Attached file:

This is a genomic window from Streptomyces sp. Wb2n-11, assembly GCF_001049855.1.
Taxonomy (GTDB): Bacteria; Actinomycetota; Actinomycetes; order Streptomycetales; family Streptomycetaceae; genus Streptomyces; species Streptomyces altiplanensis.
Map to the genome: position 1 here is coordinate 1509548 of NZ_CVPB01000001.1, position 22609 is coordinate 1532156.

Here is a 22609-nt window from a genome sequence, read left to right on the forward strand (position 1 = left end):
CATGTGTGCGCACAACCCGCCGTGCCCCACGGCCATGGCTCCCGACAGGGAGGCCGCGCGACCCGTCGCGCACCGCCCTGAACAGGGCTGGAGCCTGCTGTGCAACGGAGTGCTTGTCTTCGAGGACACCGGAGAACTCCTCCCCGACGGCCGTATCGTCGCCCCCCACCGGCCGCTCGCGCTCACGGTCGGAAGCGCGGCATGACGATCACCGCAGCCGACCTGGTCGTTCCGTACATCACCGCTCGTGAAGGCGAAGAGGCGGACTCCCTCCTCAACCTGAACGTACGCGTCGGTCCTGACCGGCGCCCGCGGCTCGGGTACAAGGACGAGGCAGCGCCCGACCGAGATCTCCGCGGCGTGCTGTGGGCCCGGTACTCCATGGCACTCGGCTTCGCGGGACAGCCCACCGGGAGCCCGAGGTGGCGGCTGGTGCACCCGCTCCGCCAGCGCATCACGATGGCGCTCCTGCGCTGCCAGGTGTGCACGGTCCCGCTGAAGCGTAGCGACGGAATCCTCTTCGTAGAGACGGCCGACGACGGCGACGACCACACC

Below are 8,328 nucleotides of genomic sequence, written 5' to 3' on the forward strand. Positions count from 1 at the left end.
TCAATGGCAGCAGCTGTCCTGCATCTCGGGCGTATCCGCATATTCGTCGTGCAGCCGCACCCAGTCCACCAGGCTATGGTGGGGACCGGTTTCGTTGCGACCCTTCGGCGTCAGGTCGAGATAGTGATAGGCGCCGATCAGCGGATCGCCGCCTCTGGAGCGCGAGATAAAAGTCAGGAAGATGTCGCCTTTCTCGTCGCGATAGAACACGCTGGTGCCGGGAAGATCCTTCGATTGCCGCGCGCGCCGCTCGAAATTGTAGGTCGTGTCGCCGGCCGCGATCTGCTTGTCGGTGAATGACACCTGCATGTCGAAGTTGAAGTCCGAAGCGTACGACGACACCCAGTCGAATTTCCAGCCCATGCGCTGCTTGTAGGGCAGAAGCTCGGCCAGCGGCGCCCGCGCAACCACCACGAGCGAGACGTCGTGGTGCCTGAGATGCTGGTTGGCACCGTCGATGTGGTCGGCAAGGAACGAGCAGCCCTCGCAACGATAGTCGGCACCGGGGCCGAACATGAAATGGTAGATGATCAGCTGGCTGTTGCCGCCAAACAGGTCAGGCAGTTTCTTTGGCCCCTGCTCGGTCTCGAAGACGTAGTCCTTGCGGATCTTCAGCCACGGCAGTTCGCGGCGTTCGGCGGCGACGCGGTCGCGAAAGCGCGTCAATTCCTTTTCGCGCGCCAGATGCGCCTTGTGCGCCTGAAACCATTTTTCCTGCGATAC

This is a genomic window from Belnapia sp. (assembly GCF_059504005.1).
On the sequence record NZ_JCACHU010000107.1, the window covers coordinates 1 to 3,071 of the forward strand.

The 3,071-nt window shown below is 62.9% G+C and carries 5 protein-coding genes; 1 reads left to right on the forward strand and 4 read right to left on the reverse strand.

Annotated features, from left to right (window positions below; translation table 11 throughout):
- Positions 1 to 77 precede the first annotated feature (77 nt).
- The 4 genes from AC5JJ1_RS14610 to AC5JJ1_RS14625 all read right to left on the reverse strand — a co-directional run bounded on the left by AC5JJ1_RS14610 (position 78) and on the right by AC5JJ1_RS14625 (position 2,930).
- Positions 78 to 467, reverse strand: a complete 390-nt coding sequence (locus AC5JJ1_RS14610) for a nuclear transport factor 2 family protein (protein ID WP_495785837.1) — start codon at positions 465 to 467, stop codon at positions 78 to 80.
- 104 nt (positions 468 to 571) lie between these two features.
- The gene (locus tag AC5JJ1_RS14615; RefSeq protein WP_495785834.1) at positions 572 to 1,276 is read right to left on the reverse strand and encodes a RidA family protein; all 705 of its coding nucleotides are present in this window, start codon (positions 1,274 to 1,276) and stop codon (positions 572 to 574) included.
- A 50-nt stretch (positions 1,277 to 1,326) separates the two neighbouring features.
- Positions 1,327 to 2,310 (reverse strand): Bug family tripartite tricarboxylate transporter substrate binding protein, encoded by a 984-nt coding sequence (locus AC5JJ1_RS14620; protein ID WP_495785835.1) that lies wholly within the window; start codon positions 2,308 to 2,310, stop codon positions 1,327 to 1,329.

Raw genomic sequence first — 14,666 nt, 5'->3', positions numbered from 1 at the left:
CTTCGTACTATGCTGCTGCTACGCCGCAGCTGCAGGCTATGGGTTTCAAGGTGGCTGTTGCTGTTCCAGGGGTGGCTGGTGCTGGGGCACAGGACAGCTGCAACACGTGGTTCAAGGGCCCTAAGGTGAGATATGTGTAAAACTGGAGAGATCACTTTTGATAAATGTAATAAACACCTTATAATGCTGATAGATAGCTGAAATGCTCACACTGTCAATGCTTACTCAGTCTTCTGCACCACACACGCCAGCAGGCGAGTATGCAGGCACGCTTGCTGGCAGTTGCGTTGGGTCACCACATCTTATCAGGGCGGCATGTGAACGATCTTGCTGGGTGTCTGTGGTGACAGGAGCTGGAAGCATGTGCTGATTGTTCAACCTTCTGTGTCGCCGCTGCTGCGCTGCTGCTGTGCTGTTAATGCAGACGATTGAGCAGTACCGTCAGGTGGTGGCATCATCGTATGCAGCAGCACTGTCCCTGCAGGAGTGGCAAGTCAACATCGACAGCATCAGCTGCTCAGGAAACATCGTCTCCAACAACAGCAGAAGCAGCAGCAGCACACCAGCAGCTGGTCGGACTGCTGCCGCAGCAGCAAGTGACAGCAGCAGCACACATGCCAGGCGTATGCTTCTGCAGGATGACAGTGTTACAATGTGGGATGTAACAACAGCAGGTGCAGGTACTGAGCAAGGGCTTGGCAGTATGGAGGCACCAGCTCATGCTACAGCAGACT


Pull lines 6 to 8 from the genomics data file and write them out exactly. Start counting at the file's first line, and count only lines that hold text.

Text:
Below are 8,328 nucleotides of genomic sequence, written 5' to 3' on the forward strand. Positions count from 1 at the left end.
TCAATGGCAGCAGCTGTCCTGCATCTCGGGCGTATCCGCATATTCGTCGTGCAGCCGCACCCAGTCCACCAGGCTATGGTGGGGACCGGTTTCGTTGCGACCCTTCGGCGTCAGGTCGAGATAGTGATAGGCGCCGATCAGCGGATCGCCGCCTCTGGAGCGCGAGATAAAAGTCAGGAAGATGTCGCCTTTCTCGTCGCGATAGAACACGCTGGTGCCGGGAAGATCCTTCGATTGCCGCGCGCGCCGCTCGAAATTGTAGGTCGTGTCGCCGGCCGCGATCTGCTTGTCGGTGAATGACACCTGCATGTCGAAGTTGAAGTCCGAAGCGTACGACGACACCCAGTCGAATTTCCAGCCCATGCGCTGCTTGTAGGGCAGAAGCTCGGCCAGCGGCGCCCGCGCAACCACCACGAGCGAGACGTCGTGGTGCCTGAGATGCTGGTTGGCACCGTCGATGTGGTCGGCAAGGAACGAGCAGCCCTCGCAACGATAGTCGGCACCGGGGCCGAACATGAAATGGTAGATGATCAGCTGGCTGTTGCCGCCAAACAGGTCAGGCAGTTTCTTTGGCCCCTGCTCGGTCTCGAAGACGTAGTCCTTGCGGATCTTCAGCCACGGCAGTTCGCGGCGTTCGGCGGCGACGCGGTCGCGAAAGCGCGTCAATTCCTTTTCGCGCGCCAGATGCGCCTTGTGCGCCTGAAACCATTTTTCCTGCGATAC

This is a genomic window from Belnapia sp. (assembly GCF_059504005.1).